COVID – 19 UPDATES

Find agency updates, helpful blogs & articles, and other resources HERE

Moving Past the Pandemic: A New Anxiety

One year ago, the World Health Organization reported the COVID 19 virus as a global pandemic and the world changed. Requirements for social distancing, wearing a mask and staying at home, for most, resulted in anxiety. Most of us experienced fear and worry about contacting or spreading the virus; gradually, routines developed, and we cautiously adjusted, still with a good amount of stress.

One year later, as the vaccine rollout quickens, and more and more people are getting vaccinated many folks are having conversations about different fears. A survey released last month by the American Psychological Association found that 49% of adults feel uneasy about returning to in-person interactions once the pandemic is over. Vaccination status did not affect the responses – 48% of those who have already been vaccinated say they, too, feel uncomfortable with in-person interactions.

​These concerns are understandable. In the past year, we have heard over and over that home is the safest place, so feeling anxious about the prospect of being with people outside our “pod” or in larger gatherings is perfectly normal.

Returning to in person interactions while the pandemic is still ongoing is yet another transition.  For those who struggled with anxiety before the pandemic, the anticipation of an impending return to something like normalcy is cause for apprehension. For most, this adjustment will not be easy. Coping skills can help you tolerate, minimize, and deal with stressful situations and managing your stress will help you feel better physically and psychologically.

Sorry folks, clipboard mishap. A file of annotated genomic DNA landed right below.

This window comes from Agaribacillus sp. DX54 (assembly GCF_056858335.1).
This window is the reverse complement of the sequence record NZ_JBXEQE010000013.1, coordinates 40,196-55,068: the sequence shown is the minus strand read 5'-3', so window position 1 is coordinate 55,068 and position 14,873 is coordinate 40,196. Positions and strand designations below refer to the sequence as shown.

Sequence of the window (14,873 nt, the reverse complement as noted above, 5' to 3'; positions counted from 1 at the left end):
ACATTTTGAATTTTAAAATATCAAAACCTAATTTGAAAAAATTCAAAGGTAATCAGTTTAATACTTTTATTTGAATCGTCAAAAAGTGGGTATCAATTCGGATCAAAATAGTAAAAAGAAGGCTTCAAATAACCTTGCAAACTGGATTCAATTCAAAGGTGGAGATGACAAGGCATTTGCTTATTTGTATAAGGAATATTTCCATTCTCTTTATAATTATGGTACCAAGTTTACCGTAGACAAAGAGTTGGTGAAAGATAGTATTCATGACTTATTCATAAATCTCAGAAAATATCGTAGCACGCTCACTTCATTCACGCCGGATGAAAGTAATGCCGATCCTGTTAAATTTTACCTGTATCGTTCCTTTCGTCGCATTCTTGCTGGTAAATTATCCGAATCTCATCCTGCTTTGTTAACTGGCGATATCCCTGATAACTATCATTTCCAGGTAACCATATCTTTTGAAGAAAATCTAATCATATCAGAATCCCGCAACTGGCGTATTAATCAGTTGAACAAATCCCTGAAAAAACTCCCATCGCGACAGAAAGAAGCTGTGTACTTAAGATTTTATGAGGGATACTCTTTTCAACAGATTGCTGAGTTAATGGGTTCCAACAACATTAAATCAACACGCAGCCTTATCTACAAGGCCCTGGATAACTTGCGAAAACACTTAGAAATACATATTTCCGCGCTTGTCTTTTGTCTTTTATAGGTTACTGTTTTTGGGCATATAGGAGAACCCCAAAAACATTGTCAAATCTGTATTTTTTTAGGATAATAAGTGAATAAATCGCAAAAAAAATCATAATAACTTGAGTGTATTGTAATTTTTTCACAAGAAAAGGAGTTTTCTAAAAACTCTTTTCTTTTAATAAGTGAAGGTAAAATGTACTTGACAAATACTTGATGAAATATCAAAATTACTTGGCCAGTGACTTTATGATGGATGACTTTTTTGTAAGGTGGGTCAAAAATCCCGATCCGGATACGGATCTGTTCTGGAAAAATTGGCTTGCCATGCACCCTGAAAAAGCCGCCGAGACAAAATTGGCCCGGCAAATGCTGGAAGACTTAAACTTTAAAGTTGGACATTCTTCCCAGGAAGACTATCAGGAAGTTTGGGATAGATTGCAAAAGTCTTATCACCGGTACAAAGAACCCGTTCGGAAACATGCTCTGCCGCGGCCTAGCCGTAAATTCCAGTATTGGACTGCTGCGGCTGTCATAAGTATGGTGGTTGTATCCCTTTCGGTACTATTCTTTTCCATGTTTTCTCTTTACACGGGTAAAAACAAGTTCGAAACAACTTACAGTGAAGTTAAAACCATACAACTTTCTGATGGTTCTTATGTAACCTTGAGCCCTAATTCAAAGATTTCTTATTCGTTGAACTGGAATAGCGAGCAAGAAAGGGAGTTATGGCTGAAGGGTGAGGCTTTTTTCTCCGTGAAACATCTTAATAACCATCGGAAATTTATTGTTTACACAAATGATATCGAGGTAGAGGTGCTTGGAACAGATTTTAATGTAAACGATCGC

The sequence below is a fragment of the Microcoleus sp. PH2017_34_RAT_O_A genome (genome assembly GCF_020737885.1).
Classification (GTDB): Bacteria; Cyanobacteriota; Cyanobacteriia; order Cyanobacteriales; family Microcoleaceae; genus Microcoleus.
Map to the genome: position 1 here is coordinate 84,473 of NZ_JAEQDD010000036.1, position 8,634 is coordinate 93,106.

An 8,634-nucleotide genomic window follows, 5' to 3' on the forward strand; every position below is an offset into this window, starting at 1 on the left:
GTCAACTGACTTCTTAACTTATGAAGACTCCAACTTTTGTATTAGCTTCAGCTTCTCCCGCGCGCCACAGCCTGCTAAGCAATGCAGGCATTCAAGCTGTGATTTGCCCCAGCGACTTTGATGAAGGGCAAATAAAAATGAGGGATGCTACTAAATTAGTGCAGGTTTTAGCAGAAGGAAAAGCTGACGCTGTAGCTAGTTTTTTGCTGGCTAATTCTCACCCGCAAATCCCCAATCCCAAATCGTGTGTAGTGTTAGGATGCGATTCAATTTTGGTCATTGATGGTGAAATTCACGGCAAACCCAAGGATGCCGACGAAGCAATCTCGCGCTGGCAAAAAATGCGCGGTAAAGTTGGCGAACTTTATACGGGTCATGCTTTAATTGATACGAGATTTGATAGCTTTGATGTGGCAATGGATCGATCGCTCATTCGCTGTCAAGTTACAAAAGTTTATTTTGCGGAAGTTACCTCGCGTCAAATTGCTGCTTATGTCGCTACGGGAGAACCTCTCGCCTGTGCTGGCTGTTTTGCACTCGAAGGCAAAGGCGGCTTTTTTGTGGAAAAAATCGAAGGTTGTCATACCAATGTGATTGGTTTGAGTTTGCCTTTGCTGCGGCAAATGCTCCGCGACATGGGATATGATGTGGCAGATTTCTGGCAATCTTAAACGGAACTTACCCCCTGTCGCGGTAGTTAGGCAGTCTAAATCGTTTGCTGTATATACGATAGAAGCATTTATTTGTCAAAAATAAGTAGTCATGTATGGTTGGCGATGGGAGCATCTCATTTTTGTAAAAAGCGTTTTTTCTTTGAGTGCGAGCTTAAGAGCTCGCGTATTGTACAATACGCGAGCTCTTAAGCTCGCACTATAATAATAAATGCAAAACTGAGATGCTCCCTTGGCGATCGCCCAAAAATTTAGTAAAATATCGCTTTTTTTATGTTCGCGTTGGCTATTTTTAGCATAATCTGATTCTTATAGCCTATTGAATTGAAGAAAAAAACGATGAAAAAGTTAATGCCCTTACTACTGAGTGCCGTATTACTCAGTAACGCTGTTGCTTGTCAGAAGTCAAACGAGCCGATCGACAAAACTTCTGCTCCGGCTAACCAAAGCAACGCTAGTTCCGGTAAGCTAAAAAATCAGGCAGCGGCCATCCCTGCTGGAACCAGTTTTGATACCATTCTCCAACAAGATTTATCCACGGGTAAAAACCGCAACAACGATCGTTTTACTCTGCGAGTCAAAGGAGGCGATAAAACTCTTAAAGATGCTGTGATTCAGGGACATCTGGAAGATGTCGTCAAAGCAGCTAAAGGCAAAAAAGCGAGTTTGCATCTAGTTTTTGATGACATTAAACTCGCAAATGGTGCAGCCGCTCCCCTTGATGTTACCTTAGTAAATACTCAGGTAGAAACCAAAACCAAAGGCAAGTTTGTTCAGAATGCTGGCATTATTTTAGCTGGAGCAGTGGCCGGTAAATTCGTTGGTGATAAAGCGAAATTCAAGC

Coping Skills & Strategies

Review this list to see what might work best for you. It is good practice to implement skills in preparation of confronting changes as you re-engage with social activities.

  • Acknowledge feeling symptoms of stress – anxiety; feeling concerned, irritated, angry; having trouble sleeping or concentrating
  • Gradually resume activities – set small goals, for example, meet a friend for coffee at an outdoor cafe
  • Practice communicating boundaries – saying no if you are not comfortable with an activity
  • Plan and think ahead – is there anything that could make you feel uncertain in this situation?
  • Buddy up – get together with a friend and support each other through the process
  • Stay focused on what is within your control
  • Practice mindfulness techniques
  • Develop daily encouraging mantras – they will keep you mentally strong
  • Exercise/keep active
  • Good sleep hygiene

Anxiety can become a problem that interferes with your daily life.

If you need additional support, please reach out to JFCS at 609-987-8100.

Shirley Bellardo, LCSW, LCADC

Reducing Social Anxiety & Promoting Re-Engagement in Children (Pandemic Re-Entry)

For many children, who may have struggled with feeling comfortable when interacting with others pre-pandemic, having had a year of significantly reduced social interactions may have felt like a relief.  However, currently with schools, businesses, and public places re-opening many children are dealing with increased social difficulties as the pandemic eliminated any outside contact with others other than their immediate family members.  The five tips below may help to support your child with increased reengagement skills and reduced social anxiety.